Married couples automatically speak for each other in the event of emergencies. For unmarried couples, power of attorney may be the most important piece of paperwork they have. But one expert cautions: Don't just stash it in the filing cabinet.
WASHINGTON — Married couples automatically speak for each other in the event of emergencies, either financial or health.
For unmarried couples, straight or gay, power of attorney may be the most important piece of paperwork they have, specifically the “advance directive durable power of attorney for health care and living will.”
“God forbid it, but if somebody has a horrible accident and is rushed to the hospital, are you this individual’s spouse? No? Well, now you’ve got to produce the appropriate documentation that you are the person who the medical team should be talking to make those decisions,” Bill Moran, at Merrill Lynch in D.C. told WTOP.
Once you get that power of attorney paperwork, don’t just stash it in a filing cabinet.
“I actually recommend to my clients that are not married that they carry copies of those documents with them, so that in the event that somebody winds up in the emergency room, you’re presenting them to the staff when you come in there that you are the person who is making those medical decisions,” Moran said.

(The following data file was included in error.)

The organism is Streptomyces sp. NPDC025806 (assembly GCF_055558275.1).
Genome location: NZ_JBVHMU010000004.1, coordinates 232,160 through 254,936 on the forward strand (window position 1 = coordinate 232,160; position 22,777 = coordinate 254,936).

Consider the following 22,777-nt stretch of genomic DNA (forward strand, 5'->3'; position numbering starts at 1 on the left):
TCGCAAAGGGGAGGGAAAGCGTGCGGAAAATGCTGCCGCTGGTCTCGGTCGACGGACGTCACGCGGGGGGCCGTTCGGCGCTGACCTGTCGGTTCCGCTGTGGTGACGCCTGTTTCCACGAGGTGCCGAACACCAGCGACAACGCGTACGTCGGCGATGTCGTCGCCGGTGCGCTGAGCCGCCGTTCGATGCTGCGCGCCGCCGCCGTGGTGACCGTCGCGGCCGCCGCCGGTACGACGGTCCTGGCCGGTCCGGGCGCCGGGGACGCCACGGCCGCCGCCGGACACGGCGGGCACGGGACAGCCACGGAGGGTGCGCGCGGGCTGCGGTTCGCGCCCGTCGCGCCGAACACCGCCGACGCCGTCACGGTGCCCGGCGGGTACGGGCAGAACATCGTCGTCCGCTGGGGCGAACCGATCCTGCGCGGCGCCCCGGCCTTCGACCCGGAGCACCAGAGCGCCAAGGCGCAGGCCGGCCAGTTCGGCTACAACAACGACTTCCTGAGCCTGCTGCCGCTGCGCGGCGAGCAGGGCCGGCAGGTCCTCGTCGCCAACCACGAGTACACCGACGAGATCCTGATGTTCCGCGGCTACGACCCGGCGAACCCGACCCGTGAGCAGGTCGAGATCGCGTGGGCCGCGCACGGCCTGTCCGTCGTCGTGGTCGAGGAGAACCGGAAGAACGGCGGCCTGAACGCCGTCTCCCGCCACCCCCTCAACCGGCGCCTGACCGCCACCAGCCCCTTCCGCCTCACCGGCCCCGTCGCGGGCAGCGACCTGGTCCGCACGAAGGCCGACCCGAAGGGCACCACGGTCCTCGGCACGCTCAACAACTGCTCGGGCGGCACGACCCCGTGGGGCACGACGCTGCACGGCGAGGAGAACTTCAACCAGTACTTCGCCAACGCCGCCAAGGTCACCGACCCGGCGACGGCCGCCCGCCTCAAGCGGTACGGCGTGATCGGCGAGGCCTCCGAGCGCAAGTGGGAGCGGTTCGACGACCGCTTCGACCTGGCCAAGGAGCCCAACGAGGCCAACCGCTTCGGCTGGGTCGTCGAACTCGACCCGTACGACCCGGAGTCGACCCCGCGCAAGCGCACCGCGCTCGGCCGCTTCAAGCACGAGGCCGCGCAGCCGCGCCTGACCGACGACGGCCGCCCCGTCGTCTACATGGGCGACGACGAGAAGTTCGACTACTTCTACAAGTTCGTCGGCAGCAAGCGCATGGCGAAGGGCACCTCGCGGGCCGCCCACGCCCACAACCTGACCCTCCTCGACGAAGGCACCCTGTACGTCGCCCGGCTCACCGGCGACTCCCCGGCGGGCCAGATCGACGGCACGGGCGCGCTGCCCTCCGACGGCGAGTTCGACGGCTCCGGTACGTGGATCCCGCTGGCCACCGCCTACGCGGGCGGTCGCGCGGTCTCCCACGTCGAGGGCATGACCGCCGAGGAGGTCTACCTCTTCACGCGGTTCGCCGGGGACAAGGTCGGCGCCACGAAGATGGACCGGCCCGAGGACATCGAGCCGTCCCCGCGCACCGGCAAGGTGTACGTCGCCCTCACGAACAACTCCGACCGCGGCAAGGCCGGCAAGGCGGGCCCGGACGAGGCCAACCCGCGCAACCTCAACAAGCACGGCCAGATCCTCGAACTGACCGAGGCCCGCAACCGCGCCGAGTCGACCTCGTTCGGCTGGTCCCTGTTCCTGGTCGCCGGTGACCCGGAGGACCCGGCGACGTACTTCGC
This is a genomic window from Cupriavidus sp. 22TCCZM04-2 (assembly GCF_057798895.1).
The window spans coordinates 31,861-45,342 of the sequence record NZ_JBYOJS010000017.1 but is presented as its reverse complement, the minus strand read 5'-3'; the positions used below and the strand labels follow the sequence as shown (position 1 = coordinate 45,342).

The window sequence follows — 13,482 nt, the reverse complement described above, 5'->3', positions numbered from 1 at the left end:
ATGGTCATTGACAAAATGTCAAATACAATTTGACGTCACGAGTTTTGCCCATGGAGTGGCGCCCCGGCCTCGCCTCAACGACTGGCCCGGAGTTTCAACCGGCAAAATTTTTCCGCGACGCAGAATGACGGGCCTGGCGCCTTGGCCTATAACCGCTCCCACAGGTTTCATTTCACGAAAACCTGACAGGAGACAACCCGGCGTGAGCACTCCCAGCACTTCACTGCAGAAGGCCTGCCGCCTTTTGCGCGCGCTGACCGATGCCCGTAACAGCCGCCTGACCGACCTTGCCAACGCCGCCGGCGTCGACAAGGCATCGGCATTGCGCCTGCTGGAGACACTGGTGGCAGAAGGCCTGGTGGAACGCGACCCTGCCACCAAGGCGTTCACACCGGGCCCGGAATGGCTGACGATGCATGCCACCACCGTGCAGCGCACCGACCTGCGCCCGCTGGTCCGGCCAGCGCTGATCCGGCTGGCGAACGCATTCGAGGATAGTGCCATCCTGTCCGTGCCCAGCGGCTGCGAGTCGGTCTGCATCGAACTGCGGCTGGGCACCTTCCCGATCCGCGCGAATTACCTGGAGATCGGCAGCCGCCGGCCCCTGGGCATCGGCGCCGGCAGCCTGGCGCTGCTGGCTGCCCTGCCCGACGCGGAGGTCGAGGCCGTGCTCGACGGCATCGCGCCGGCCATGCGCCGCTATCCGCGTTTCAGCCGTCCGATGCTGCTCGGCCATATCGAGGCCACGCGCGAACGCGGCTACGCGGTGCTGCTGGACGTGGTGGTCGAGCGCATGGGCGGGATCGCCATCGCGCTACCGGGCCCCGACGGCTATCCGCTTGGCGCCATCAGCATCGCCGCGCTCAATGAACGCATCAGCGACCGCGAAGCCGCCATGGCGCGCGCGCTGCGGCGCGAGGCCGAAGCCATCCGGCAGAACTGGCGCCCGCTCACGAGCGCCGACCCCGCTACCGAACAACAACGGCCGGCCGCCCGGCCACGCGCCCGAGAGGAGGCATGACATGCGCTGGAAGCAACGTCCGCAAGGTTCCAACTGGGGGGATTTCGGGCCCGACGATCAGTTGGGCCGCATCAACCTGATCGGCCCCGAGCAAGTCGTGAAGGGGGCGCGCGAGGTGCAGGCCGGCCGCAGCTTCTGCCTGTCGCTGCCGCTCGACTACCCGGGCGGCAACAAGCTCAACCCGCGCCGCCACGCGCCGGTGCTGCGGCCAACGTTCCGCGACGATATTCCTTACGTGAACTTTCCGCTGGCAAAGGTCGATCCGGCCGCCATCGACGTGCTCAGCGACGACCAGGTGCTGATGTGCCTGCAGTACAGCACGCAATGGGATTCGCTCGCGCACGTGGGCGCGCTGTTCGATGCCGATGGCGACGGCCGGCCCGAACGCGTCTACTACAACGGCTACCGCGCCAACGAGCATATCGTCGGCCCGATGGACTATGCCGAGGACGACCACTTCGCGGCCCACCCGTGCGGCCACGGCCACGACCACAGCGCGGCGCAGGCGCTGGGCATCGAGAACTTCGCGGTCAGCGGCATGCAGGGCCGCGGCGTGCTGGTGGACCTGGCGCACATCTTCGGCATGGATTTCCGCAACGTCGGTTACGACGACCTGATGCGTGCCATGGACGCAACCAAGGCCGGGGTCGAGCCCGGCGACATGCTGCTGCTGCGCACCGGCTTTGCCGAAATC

Power of attorney documents also cover long-term care and end-of-life decisions, and POA can extend to a wide range of other decisions that would otherwise require consent of both partners, such as disposal of real estate should one partner become incapacitated.
It doesn’t cost much to have a professional prepare power of attorney documents, and there are also inexpensive or free forms available online that carry as much weight.
If you choose the DIY route, just make sure your documents are made official through a notary public.
Moran specializes in financial planning for the LGBT community and was named an honoree for this year’s Washington Business Journal Business of Pride Awards.
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